Of Sound Mind | Low’s “Hey What”

Of Sound Mind is a biweekly blog about new albums, old albums, forgotten albums, overrated albums and any other type of listening experience from senior staff writer Lucas DiBlasi.

By Lucas DiBlasi, Senior Staff Writer

A cacophony of guitars and synthesizers swirls around your head before collapsing into a rhythmic, distorted backbeat. A strong voice comes in, tightly mimicked by a chorus of harmonies.

And just when the song seems to crest in intensity, it decays into a minutes-long meditative outro full of more synthesizers and ghostly voices.

The legendary Minnesotan indie rock band Low released their new album, “Hey What,” on Sept. 10. On the new release, electronic instruments are pushed to their limit and distorted noises are arranged into minimalist ambiences to create a backdrop for the excellent vocal performances. The result is a highly innovative album that couldn’t have been made by anyone else.

Low has been a band for nearly 30 years, and while additional members have come and gone, the core of the band has stayed the same in married couple Alan Sparhawk and Mimi Parker. The duo founded the band in Duluth, Minn. in 1993, and soon garnered an underground following in Minnesota and beyond due to their willingness to go against the grain.

Since the beginning, Parker and Sparhawk favored sparse, minimalist arrangements and slow-tempoed songs in addition to the distinctive harmonies they add to each others’ voices. But their most recent album before “Hey What,” 2018’s “Double Negative,” saw them adding heaps of electronic distortion to their sound. The result was stunning, a “clear career highlight for a band that’s never made a bad album.”

“Hey What” continues where “Double Negative” left off, with plenty of vocals that sound like they’re coming out of a blown-out speaker over glitchy synths. Distortion — the warped, blown-out sound that brings to mind rock ‘n roll and more heavy genres like metal — is usually considered loud due to its origins, but Low finds a way to flip that cultural narrative.

Electric guitar players in blues and rock ‘n roll bands first brought distortion into the mainstream. There are several stories of early players with faulty wiring or partially-destroyed amplifiers realizing they liked the distorted sound they’d stumbled on.

Once innovative players discovered they could reliably create distorted sounds by turning their amplifiers up louder than they were originally meant to, electric guitar players ushered in the era of loud, distorted rock. But with advancements in guitar pedals, synthesizers and production techniques, distortion doesn’t necessarily need to be loud anymore, and Low uses that new flexibility deftly.

There are plenty of moments on “Hey What” — like in the songs “I Can Wait” and “All Night” — where Low distorts a sound and then turns it down or makes it sound far away, leaving it to churn in the background. Paired with synthesizers, this creates an eerie ambience for Sparhawk and Parker to sing over, like listening to a metal band playing in a neighbor’s basement down the street.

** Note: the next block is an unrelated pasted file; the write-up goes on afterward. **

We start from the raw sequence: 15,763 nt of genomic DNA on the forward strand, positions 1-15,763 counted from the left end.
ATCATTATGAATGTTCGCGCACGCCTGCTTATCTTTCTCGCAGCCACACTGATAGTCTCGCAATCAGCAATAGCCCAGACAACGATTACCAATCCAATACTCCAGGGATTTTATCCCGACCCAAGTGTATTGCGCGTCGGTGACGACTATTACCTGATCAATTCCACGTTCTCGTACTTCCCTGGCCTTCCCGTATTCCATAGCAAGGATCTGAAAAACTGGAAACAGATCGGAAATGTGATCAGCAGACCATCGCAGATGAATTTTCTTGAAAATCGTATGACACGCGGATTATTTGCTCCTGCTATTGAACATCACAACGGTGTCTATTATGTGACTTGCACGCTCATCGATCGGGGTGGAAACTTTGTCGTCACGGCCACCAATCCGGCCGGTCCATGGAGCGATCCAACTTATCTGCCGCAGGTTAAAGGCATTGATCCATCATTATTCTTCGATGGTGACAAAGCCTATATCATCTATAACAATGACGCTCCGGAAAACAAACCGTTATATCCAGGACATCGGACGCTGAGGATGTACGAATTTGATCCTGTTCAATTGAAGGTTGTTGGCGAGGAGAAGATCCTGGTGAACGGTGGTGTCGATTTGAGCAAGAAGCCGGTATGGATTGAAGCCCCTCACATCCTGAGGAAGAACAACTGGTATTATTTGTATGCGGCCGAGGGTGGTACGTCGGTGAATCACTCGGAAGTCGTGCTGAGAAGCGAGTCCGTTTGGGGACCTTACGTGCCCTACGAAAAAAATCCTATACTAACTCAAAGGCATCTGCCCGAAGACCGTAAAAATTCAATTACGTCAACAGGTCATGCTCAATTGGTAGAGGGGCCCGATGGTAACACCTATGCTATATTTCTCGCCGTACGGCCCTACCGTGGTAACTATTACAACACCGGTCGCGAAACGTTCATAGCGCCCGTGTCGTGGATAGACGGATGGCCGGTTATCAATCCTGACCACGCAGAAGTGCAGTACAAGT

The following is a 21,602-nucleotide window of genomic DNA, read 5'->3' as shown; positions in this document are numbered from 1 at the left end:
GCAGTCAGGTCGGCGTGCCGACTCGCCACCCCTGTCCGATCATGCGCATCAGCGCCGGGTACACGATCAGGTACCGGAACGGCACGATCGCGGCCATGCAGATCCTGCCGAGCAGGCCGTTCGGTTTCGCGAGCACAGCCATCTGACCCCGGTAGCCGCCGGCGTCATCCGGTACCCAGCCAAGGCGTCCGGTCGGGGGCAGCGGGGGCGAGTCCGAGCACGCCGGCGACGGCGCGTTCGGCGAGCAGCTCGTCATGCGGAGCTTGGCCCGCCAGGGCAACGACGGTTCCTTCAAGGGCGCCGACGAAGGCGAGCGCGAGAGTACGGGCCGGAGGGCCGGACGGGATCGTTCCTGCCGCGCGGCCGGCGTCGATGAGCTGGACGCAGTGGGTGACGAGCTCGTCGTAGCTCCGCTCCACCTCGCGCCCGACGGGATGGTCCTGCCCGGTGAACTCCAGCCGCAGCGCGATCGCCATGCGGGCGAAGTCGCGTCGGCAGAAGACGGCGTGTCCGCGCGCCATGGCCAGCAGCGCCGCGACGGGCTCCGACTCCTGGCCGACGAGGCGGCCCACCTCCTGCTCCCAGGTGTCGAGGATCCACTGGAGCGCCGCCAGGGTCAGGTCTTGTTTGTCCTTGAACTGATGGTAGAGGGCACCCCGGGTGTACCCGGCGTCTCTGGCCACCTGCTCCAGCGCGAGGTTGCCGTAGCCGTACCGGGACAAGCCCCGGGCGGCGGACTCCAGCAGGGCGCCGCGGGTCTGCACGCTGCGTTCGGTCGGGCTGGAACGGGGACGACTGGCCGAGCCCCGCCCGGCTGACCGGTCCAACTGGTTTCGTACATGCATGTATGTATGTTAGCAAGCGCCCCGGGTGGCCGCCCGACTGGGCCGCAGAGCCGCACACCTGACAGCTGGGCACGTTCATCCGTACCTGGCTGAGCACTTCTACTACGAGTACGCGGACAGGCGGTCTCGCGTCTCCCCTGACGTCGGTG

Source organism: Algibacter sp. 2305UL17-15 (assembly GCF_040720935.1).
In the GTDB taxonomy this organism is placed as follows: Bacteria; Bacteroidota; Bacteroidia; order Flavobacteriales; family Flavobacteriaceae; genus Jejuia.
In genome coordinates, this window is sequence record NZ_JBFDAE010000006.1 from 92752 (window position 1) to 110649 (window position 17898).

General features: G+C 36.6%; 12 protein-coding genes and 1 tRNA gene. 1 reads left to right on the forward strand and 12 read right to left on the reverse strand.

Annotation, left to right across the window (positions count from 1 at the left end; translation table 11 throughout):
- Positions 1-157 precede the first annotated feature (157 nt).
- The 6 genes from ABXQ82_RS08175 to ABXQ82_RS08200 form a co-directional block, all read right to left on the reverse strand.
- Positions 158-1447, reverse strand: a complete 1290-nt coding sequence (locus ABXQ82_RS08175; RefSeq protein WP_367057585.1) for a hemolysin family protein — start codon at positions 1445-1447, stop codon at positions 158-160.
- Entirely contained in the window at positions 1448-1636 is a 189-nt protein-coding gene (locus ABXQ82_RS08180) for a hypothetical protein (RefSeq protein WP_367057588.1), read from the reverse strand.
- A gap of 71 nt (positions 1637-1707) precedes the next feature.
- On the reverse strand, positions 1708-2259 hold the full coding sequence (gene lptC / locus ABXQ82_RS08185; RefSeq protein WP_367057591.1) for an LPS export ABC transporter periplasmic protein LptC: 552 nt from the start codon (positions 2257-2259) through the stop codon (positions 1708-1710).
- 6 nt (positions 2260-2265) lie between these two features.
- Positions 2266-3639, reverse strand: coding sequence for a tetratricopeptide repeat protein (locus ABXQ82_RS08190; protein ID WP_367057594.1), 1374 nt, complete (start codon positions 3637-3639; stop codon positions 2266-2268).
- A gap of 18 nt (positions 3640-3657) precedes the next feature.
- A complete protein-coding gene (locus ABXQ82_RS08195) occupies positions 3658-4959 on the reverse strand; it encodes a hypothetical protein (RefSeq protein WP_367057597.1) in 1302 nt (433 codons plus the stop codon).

But while Low’s music is heavy, it doesn’t feel indulgent. In fact, many of the songs on “Hey What” feel remarkably sparse and hollow. The songs are often repetitive and ambient, slowly shifting in unexpected directions. BJ Burton — the album’s producer, who has produced some of the best albums of the last decade — is apparentlyfascinated with the idea of the extreme possibilities of the digital world colliding with randomness.”

The result is one of the most new-sounding, innovative albums I’ve heard in a long time. The songs build up a sense of tension, with Parker and Sparhawk singing about their decades-long marriage on “Don’t Walk Away” and existential exhaustion on “Hey.”

But the tension is never released. Just as poppy melodies seem about to blossom into some kind of climax, the songs shift and fade. On “Times Like These,” Low begins with a chorus that could easily fit into a radio-ready song, but then suddenly crush their voices to bits with distortion. Then, the song shifts into ambient synthesizers for several minutes before fading out. 

Due to this unreleased tension, minimalism and rampant use of distortion, the album can be quite a daunting listen on the first pass. The songs can feel slow and pointless at one point and grating at another. But “Hey What” isn’t meant to be enjoyed like a pop album — it’s meant to be a meditative experience.

While it may be too experimental for some people’s taste, the album is a fresh, encapsulating experience on its own. When you’re forced to stop and listen to churning synthesizers that sound like they’re playing in a huge deconsecrated church — because that is where they’re recorded — you get transported to a headspace that most music doesn’t touch.

“Hey What” can make you feel a burning angst followed by an inward-looking despair. It can make you feel alone but not lonely, or lonely but not alone. When there’s so much space to read your own emotions into the music, you get to stare into the piece of art and realize it’s a mirror.

If you have the inclination to get acquainted with it, “Hey What” can offer songs that pair nicely with those moods you don’t have words for or those times when uplifting music doesn’t quite cut it. It may be a projection based on the album cover, but for me, “Hey What” pairs well with cloudy, late-afternoon Pittsburgh, as well as late-night walks home. If you’re at all a fan of strange, meditative music — or its opposite, distorted guitars — give “Hey What” a listen.

Lucas DiBlasi writes primarily about politics, music and crises. Feel free to email him at [email protected].

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